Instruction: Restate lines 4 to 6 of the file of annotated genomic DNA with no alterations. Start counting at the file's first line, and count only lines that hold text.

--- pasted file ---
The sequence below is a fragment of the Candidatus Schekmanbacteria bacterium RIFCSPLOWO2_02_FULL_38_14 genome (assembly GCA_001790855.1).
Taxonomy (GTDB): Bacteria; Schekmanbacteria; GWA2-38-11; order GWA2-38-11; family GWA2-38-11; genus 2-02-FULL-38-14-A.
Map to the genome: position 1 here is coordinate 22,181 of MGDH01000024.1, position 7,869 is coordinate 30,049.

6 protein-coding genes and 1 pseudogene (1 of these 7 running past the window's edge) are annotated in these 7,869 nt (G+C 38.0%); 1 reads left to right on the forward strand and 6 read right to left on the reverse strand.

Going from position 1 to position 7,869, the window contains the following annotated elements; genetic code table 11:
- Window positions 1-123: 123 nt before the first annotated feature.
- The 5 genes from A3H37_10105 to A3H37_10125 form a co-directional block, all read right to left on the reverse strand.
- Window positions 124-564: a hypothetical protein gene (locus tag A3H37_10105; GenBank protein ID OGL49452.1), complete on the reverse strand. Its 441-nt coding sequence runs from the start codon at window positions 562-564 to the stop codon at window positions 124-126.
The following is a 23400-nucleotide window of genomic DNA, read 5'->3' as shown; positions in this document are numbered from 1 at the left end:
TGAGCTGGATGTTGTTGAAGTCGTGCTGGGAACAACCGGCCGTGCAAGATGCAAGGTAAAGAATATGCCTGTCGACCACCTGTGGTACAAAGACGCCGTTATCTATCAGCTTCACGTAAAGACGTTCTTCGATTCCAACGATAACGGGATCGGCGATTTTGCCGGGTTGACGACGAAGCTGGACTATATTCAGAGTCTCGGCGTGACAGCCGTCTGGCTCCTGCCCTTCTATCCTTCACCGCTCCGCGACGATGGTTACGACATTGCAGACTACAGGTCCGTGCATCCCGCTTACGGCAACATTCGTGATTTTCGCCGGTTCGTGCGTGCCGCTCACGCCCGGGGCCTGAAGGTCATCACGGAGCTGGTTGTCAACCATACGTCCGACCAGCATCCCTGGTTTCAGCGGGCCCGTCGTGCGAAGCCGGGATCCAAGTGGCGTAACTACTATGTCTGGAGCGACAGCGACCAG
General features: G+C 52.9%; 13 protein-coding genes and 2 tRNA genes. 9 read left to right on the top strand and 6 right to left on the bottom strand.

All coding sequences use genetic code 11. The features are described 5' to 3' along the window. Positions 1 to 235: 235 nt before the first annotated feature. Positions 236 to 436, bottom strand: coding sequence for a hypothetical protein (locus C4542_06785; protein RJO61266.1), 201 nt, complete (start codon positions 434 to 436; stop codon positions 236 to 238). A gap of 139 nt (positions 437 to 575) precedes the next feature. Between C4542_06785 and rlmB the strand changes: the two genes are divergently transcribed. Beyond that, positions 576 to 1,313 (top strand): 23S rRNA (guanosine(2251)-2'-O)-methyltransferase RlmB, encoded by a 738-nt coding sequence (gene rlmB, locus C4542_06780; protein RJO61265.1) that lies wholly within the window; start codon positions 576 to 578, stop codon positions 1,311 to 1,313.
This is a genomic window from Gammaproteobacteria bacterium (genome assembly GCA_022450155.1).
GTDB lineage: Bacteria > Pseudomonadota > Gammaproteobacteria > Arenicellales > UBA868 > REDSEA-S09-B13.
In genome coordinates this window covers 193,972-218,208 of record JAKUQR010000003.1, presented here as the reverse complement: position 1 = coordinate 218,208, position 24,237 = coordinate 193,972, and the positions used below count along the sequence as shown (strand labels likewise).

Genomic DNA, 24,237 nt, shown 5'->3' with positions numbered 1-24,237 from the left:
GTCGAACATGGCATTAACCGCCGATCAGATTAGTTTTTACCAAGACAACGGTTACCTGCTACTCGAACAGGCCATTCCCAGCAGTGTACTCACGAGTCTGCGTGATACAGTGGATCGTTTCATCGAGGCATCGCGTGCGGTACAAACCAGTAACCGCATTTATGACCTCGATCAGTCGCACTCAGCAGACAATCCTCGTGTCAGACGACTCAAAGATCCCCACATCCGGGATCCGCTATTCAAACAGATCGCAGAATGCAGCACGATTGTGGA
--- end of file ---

6 protein-coding genes and 1 pseudogene (1 of these 7 running past the window's edge) are annotated in these 7,869 nt (G+C 38.0%); 1 reads left to right on the forward strand and 6 read right to left on the reverse strand.

Going from position 1 to position 7,869, the window contains the following annotated elements; genetic code table 11:
- Window positions 1-123: 123 nt before the first annotated feature.